As the central banks would always ‘bale out’ troubled state enterprises, these commercial banks cannot play the same role as commercial banks in the West. CEEC commercial banks cannot foreclose on a debt. If a firm did not wish to pay, the state-owned enterprise would, historically, receive further finance to cover its difficulties, it was a very rare occurrence for a bank to bring about the bankruptcy of a firm. In other words, state-owned enterprises were not allowed to go bankrupt, primarily because it would have affected the commercial banks, balance sheets, but more importantly, the rise in unemployment that would follow might have had high political costs.

What was needed was for commercial banks to have their balance sheets ‘cleaned up’, perhaps by the government purchasing their bad loans with long-term bonds. Adopting Western accounting procedures might also benefit the new commercial banks.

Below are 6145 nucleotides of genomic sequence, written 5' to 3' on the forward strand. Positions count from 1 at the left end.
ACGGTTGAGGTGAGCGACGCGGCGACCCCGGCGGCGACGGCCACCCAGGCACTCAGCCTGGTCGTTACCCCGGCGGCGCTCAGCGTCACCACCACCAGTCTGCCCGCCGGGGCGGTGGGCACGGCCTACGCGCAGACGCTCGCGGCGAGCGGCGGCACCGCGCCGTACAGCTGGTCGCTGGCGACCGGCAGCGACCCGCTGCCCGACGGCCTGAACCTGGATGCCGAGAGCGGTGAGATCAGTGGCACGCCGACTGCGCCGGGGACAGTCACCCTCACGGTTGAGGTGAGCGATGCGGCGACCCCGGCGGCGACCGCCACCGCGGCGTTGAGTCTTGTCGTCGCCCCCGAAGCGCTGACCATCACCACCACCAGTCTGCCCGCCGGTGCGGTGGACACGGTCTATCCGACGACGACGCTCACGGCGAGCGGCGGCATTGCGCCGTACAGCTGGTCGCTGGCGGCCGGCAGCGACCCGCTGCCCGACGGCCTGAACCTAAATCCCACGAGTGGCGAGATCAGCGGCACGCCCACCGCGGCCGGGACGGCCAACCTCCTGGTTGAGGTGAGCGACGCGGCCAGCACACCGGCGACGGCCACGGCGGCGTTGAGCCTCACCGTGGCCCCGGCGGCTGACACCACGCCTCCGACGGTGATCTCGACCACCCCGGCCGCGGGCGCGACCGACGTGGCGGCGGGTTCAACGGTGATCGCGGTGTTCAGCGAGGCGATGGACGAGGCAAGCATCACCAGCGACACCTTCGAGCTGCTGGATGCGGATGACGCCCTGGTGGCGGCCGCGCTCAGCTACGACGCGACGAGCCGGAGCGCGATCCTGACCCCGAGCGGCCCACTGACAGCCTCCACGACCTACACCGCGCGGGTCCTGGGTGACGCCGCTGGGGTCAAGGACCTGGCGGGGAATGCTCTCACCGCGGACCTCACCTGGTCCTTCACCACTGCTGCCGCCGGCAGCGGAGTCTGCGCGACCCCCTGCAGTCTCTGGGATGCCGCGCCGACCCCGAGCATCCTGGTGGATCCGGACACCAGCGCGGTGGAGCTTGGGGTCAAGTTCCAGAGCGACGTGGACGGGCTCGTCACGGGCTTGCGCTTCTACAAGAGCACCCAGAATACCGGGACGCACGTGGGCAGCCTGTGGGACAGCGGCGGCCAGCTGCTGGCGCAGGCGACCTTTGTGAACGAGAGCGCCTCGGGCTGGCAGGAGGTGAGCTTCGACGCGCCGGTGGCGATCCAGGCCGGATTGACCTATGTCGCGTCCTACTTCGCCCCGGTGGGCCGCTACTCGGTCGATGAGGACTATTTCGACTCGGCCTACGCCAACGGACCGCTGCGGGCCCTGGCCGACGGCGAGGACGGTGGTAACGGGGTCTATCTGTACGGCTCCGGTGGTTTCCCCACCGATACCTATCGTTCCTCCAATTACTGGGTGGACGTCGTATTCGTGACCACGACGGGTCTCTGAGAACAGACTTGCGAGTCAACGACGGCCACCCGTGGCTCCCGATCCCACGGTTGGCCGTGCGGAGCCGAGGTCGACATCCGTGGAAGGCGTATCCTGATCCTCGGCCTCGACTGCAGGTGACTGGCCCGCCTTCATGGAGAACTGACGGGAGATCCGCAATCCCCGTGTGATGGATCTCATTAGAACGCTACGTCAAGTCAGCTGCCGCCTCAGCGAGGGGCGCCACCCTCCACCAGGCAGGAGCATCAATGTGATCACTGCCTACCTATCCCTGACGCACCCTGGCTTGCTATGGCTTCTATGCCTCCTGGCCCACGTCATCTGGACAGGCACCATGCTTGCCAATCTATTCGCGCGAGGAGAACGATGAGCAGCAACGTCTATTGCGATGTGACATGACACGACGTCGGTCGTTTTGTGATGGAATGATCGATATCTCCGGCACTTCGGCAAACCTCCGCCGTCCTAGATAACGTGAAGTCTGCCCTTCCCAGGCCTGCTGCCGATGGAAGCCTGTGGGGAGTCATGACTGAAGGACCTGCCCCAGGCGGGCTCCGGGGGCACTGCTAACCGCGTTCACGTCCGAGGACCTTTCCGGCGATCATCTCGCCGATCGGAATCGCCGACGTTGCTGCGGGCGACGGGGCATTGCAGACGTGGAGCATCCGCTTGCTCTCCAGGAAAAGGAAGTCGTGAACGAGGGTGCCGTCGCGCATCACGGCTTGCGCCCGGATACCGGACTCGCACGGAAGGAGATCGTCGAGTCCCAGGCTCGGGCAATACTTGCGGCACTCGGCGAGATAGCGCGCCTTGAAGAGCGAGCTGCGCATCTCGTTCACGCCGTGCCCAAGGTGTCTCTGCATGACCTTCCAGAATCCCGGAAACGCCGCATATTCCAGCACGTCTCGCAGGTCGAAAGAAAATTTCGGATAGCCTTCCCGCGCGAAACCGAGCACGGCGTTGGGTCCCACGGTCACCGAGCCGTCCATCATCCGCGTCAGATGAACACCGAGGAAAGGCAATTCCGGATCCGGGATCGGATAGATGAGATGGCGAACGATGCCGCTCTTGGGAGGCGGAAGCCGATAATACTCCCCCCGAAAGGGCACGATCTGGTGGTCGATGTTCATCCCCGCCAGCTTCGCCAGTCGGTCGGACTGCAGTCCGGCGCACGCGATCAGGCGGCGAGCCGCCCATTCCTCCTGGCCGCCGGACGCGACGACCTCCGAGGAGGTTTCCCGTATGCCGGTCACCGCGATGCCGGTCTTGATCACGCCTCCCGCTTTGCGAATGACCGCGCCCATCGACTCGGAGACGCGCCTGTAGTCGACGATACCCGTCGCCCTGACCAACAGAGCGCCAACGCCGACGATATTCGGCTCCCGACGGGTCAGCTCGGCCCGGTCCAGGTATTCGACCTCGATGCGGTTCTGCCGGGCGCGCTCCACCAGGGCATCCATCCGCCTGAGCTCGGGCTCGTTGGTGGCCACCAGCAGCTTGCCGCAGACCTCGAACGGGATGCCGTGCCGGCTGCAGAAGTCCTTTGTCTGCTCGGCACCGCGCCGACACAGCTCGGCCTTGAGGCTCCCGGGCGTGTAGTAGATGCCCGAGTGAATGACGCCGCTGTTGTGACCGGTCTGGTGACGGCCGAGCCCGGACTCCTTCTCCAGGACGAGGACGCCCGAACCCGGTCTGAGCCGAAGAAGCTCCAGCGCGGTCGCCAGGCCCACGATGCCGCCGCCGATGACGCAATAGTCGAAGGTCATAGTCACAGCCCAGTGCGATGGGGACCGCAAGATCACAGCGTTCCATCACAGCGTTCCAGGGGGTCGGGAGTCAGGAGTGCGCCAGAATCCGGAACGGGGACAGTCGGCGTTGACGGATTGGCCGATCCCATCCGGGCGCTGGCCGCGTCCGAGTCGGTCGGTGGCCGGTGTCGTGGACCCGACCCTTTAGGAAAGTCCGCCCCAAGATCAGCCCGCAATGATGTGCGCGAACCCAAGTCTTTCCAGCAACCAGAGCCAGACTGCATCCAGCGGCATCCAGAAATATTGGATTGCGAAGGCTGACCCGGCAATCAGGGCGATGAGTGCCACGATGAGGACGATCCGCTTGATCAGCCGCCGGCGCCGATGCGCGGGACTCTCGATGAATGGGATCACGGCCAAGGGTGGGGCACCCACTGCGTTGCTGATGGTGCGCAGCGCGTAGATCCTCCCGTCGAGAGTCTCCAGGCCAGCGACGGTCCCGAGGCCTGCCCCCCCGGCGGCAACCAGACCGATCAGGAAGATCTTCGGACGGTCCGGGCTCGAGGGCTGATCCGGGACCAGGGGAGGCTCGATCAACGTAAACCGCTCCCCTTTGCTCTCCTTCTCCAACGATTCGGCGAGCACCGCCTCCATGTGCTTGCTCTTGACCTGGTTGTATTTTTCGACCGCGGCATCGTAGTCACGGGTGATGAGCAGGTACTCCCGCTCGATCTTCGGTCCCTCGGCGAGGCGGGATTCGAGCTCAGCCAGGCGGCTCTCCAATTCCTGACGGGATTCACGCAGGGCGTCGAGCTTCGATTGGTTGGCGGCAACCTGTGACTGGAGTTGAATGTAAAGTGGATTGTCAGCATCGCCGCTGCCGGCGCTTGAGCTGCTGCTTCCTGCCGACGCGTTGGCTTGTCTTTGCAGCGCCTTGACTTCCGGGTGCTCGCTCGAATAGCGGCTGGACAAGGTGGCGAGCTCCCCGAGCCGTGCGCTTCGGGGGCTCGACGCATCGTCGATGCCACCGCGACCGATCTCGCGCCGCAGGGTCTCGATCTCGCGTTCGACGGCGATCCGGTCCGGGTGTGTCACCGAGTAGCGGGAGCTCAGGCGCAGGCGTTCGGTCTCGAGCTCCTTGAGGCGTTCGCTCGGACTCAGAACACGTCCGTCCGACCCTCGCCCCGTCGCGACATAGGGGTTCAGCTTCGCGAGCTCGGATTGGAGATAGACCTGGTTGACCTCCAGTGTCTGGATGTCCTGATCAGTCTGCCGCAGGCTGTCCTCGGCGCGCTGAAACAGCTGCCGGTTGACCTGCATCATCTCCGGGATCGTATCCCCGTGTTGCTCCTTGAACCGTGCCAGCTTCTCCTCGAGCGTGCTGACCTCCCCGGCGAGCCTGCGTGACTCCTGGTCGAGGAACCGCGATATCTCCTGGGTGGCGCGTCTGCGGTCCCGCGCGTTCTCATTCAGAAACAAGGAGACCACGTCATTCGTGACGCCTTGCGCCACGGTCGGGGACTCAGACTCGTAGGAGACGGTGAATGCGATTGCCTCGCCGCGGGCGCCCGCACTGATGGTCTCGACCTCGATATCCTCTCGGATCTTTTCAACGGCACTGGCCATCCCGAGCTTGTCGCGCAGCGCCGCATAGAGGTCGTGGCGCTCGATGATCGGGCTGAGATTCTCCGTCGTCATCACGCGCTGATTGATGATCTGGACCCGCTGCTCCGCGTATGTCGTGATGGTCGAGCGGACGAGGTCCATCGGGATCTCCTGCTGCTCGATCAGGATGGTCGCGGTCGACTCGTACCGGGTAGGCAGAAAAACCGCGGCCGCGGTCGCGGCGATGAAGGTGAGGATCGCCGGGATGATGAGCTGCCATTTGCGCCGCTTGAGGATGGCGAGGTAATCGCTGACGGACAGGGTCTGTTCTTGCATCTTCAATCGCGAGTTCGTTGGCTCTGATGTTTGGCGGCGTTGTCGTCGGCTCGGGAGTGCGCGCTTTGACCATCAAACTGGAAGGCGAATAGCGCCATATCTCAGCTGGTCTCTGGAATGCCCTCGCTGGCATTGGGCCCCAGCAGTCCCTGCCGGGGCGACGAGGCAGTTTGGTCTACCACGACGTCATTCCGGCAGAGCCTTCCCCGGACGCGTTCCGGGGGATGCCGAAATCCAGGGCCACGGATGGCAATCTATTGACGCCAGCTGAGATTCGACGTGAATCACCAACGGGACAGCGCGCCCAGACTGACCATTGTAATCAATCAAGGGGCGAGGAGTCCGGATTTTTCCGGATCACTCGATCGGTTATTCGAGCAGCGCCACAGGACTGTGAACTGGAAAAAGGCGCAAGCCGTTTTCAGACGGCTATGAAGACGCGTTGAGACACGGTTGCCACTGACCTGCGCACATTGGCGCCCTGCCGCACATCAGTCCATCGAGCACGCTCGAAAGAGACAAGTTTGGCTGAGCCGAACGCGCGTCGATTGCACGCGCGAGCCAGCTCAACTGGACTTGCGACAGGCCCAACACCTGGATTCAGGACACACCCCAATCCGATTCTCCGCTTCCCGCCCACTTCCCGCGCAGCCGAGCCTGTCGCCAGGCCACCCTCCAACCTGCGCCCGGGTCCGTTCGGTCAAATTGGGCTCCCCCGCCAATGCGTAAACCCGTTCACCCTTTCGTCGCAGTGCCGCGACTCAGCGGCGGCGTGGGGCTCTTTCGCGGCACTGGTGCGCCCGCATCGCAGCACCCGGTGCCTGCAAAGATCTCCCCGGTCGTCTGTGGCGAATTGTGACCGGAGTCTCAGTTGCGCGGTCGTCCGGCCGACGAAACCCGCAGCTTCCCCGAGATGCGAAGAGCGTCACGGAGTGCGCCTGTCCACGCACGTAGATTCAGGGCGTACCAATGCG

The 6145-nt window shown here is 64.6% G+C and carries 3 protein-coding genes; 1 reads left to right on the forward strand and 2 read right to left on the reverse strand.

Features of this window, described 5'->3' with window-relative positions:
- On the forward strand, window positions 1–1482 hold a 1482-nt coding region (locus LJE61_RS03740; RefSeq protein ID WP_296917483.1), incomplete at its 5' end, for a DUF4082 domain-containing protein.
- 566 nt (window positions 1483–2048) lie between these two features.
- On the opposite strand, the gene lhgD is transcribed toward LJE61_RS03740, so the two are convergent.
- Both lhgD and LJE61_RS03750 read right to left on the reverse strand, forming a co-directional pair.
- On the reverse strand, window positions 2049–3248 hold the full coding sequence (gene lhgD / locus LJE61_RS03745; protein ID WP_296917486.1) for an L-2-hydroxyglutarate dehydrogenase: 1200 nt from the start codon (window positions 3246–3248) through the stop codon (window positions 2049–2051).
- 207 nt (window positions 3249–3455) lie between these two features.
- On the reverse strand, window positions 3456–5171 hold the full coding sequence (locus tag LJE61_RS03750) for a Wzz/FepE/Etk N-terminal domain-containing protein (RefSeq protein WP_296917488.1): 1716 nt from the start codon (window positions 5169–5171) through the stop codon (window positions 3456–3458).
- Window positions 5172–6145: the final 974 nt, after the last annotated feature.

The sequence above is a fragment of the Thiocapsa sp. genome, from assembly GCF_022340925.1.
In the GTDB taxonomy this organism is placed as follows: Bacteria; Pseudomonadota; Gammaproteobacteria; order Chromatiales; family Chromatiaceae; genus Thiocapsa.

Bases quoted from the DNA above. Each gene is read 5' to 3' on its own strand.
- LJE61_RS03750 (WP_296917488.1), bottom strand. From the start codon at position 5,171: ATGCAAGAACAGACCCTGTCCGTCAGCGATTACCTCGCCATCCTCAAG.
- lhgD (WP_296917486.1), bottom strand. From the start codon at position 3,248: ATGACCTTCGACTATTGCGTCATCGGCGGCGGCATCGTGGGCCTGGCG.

This picture of state-controlled commercial banks has begun to change during the mid to late 1990s as the CEECs began to appreciate that the move towards market-based economies required a vibrant commercial banking sector. There are still a number of issues lo be addressed in this sector, however. For example, in the Czech Republic the government has promised to privatize the banking sector beginning in 1998. Currently the banking sector suffers from a number of weaknesses. A number of the smaller hanks appear to be facing difficulties as money market competition picks up, highlighting their tinder-capitalization and the greater amount of higher-risk business in which they are involved. There have also been issues concerning banking sector regulation and the control mechanisms that are available. This has resulted in the government’s proposal for an independent securities commission to regulate capital markets.